The Arbor Day Foundation has a tree benefit calculator on their website that shows you just how much your trees contribute to the bottom line. Just enter your zip code, a type of tree, and the diameter of the tree trunk.
For example, a 10-inch Willow Oak (one of the trees on our recommended list) will provide $68 worth of benefits each year. And if the tree grows to 15 inches in diameter, it will provide $112 in annual benefits!
Trees in the Triad Area
Luckily, we’re not the only people in our community who appreciate all that trees do. Winston-Salem has been a Tree City USA city for several years, and was even recognized as the state’s Tree City USA back in 2017!
Want to spend some time in nature to soak up some of the many benefits trees provide? Here are some great places to try the practice of forest bathing (remember, no soap is required, it just means soaking in the benefits of trees):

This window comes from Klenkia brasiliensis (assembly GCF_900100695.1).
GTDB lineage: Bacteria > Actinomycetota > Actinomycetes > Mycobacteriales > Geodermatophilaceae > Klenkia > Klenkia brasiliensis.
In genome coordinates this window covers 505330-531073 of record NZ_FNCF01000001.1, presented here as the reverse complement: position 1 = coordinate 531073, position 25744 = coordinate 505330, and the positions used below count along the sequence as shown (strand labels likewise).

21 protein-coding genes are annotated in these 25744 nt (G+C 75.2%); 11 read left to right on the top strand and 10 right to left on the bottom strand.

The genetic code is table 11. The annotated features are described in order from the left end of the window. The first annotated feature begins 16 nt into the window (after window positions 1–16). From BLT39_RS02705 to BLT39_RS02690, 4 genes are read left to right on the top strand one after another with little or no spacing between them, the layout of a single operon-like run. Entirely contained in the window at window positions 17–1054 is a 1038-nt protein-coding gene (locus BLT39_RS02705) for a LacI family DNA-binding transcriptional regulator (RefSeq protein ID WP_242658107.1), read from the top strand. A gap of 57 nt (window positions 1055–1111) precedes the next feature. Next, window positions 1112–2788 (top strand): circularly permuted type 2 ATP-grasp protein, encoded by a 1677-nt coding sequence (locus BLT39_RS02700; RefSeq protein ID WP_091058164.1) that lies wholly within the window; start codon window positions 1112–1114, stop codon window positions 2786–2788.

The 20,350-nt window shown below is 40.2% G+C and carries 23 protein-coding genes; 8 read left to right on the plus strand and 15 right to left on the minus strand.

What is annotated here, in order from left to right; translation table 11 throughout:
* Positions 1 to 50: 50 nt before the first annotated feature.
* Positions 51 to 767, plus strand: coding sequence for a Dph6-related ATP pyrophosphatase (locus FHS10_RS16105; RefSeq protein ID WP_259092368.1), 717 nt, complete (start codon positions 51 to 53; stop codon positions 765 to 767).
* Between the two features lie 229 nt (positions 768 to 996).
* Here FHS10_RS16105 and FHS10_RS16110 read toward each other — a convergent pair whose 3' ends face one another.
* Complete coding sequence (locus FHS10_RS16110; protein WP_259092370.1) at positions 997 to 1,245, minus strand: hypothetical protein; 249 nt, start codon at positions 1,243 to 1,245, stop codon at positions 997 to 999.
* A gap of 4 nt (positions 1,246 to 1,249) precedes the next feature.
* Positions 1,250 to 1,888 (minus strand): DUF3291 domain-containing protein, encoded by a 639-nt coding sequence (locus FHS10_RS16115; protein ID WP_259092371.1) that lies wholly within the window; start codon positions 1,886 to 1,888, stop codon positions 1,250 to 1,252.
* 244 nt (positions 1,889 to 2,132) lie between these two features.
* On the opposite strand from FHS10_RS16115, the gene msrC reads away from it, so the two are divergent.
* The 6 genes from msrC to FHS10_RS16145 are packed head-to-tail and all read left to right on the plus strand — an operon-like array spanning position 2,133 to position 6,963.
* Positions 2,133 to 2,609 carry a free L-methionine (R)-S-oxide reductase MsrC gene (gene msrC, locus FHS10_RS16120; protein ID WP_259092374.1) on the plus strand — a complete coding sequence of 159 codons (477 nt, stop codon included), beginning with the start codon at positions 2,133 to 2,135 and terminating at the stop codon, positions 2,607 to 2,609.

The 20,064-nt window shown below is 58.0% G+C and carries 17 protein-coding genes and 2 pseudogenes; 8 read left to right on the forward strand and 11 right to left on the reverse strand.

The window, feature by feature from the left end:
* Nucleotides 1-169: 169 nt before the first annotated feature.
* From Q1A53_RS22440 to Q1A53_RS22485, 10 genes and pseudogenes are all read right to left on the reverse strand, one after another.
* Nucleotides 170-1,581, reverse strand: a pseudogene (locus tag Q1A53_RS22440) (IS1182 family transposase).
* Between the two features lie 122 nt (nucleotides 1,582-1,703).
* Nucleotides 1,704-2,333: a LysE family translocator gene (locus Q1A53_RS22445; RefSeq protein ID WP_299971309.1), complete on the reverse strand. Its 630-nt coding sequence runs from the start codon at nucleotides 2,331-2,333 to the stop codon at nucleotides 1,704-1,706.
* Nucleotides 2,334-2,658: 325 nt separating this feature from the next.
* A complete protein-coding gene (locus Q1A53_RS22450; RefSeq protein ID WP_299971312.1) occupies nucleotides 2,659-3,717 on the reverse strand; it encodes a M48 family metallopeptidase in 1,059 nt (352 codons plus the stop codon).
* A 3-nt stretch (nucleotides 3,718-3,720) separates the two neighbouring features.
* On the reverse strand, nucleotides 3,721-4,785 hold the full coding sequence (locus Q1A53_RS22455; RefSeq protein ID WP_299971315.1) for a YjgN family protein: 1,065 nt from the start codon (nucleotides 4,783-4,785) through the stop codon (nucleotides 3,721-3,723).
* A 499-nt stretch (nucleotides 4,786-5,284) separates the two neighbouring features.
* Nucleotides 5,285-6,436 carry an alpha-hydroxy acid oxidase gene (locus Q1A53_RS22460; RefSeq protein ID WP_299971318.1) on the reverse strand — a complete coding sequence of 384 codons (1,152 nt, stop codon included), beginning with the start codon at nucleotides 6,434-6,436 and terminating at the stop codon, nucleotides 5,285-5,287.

- Wander the trails around Salem Lake
- Plan a visit to the 129 acres of Reynolda Gardens of Wake Forest University
- Don’t feel like walking? Take a drive through the tunnel of trees on Conrad Road in Lewisville
- Bethabara is known as a trip back in time, but the grounds have several miles of diverse nature trails. The grounds, gardens, and trail are open free of charge from dawn to dusk all year.
If you’d like to add more trees to your property to ensure that you’re receiving some of these benefits, check out this list of recommended trees for the Forsyth County area. And if you have any questions, contact us for a consultation – we’ll be able to help you find the perfect tree(s) for your property.
Of course, the older and healthier a tree is, the more benefits it provides. Ensure that your trees remain healthy with regular tree inspections and proper pruning.